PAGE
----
[This post is part of a blogging collaboration by Later Levels and Hundstrasse called #BloggersWhoStream. Make sure to give them both credit and follow the hashtag on Twitter for more posts from the community!]
Having a good mic won’t help your stream if it isn’t configured properly. Particularly if you have a condenser mic, which you probably do if you own a USB mic. Condenser mics – such as the Blue Snowball, Blue Yeti, or the Audio-Technica AT2020 among many others – work best in a controlled studio environment.
Unfortunately, most of us aren’t streaming in professional studios. Without any adjustments, your voice will probably distort when you get loud, be difficult to hear over your gameplay when you speak softly, and pick up weird ambient noises in-and-around your house.
It’s mission critical to address these issues, as your microphone is your primary method of communication and content creation on stream. You can address most of these issues in OBS, Streamlabs OBS, or whatever digital or analog mixer you may use. Follow along with this guide and it should get your microphone audio to a better place!
Does the old adage, “Good things come in small packages” hold true for the Blue Yeti Nano? This mini reboot of the wildly-popular original attempts to retain the overall sound quality of the original in a smaller package while removing a few features specifically designed for recording singing vocals or musical instruments. Blue’s hope is that the Nano will be your go-to mic for voice recording, podcasting, or streaming. Having bought one for myself, I put it through its paces.
I’m growing out of my Blue Snowball Ice. As an entry-level solution that provides decent sound and ease of use at a budget price, it’s a fantastic choice. By leveraging the built-in compressors, noise gates, and noise filters in OBS, I was able to address some of the mic’s issues while also improving its sound quality.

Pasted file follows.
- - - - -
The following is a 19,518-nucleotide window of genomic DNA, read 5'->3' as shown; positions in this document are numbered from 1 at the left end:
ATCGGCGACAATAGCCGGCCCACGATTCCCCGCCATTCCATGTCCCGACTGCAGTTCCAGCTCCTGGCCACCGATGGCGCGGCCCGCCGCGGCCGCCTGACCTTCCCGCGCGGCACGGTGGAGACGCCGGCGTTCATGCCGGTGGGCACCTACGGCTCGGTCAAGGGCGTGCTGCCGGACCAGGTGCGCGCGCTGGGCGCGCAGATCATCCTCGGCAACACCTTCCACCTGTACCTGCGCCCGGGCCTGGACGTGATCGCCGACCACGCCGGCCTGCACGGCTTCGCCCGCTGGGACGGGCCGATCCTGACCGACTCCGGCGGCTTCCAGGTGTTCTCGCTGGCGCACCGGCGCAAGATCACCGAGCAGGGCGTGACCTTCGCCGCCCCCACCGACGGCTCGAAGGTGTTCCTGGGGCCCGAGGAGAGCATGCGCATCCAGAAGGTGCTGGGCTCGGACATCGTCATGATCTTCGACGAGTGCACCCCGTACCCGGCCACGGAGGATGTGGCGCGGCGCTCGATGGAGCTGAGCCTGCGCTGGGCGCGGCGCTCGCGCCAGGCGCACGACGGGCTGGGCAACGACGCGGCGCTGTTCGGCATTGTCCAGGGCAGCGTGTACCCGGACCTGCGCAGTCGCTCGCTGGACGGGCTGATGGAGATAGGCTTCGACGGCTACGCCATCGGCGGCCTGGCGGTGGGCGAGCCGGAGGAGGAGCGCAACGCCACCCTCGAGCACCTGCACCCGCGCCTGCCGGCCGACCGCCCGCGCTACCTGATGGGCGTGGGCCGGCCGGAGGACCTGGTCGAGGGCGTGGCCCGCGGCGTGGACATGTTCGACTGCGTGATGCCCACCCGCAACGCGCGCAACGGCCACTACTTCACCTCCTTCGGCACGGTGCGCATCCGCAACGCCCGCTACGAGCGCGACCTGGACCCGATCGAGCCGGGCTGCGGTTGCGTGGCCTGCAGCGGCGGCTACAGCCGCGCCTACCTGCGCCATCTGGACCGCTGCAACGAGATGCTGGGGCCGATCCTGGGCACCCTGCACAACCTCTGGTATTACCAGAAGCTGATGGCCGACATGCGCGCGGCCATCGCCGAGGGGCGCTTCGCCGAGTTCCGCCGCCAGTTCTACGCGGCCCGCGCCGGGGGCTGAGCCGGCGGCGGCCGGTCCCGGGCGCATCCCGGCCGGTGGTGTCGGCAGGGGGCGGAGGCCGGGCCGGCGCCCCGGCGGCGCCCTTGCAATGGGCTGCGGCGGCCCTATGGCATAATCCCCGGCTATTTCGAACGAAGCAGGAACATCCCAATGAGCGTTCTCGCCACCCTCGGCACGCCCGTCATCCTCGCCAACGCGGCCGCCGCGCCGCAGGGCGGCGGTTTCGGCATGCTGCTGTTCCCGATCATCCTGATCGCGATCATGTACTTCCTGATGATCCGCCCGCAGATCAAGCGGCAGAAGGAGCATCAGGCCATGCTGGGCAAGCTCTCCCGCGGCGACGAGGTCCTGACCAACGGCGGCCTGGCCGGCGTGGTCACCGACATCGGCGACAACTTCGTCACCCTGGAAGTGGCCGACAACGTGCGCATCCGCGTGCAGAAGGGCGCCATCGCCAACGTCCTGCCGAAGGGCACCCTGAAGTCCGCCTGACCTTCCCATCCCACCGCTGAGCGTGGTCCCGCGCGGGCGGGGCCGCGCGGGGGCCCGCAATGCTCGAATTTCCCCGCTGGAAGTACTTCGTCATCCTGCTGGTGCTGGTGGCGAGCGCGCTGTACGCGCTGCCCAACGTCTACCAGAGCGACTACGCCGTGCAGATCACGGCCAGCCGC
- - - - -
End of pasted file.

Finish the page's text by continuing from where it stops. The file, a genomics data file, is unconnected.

Even so, I’m at a point in my streaming career where I want a mic that sounds even better. However, I’m at a crossroads. Do I get a better USB mic? Or do I transition into an XLR setup?
Due to disappointing sale prices on items I’m not in the market for, I generally ignore Amazon Prime Day. To their credit, Amazon has gotten better deals each year and their gaming deals this time around were particularly strong. However, its deals on streaming equipment were what really got me hot under the collar.
When it comes to producing video content, I’ve come a long way from pointing a webcam at my TV. I can output video in 720p HD, live stream, and produce video segments for shows like Board Game Talk. Hope you have enjoyed at least some of my output thus far.
While there’s still much for me to learn in terms of the things I can do to produce a better product that go beyond hardware, I can’t ignore my hardware deficiencies. As I’ve become slightly more proficient at this, I continue to run into the same or new challenges that either slow down my workflow or prevent me from executing on my ideas as originally intended.
Below is a list of things I would like to add to my repertoire someday. It won’t be cheap, and I certainly don’t have the money to add most of these items to my collection any time soon, but if I want to push this video thing as far as I can go, I should have the right tools for the job.